CHICAGO (Reuters) - ADM Investor Services (ADMIS), a futures commission merchant owned by global grain trader Archer Daniels Midland Co, will begin executing more of its orders electronically beginning on March 1, the company said on Friday.
All orders sent to its Chicago Board of Trade trading floor desk will be executed by the brokerage’s 24-hour trading desk and entered via Globex, the electronic trading platform owned by CBOT parent CME Group Inc, ADMIS President Tom Kadlec said in an emailed statement to Reuters.
ADM’s global trading operations have come under pressure over the past year, a particularly volatile one for commodities markets. The company’s global trading desk reported quarterly losses in two of four quarters in 2016 and several key traders and others have left the company.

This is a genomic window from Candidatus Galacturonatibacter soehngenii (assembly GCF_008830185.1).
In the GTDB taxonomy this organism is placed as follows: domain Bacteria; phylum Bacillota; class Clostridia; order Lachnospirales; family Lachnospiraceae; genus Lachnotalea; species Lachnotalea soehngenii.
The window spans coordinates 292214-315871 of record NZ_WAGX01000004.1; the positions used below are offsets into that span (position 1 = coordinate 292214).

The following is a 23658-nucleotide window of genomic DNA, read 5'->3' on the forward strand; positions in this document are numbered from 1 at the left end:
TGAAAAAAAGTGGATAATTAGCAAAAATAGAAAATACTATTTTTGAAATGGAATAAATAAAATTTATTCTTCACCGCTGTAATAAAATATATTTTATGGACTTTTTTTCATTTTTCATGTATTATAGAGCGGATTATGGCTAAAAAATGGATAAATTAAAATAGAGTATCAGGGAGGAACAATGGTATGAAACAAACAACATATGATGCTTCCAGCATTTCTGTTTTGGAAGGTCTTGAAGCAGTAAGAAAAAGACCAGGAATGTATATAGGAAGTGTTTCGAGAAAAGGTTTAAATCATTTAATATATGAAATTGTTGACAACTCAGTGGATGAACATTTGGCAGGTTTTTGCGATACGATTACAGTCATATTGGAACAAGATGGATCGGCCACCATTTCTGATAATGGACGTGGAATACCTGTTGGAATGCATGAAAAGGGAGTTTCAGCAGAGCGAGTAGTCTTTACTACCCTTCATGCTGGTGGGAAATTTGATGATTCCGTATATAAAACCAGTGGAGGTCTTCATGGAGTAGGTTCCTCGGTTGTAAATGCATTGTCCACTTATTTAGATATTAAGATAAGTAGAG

The move is the latest in an industry-wide shift to computer-based trading and away from the sometimes raucous open-outcry pits, where traders shout and use hand signals to swap futures and options.
Open-outcry trading volumes have been fading since the advent of electronic trading more than two decades ago.
In 2015, CME Group closed its historic agricultural futures pits in Chicago and consolidated open-outcry trading, including agricultural options, from two trading floors to one. CME Group closed its New York trading floor at the end of 2016, leaving products like gold and oil traded at its NYMEX and COMEX exchanges available only for electronic trading.
“More than 90 percent of ADMIS option contracts are entered on the Globex platform. At this time, no decision has been made to close the ADMIS floor desk at CME,” Kadlec said.
It is unclear if any jobs would be eliminated. The company did not immediately respond to follow-up questions.
Editing by Matthew Lewis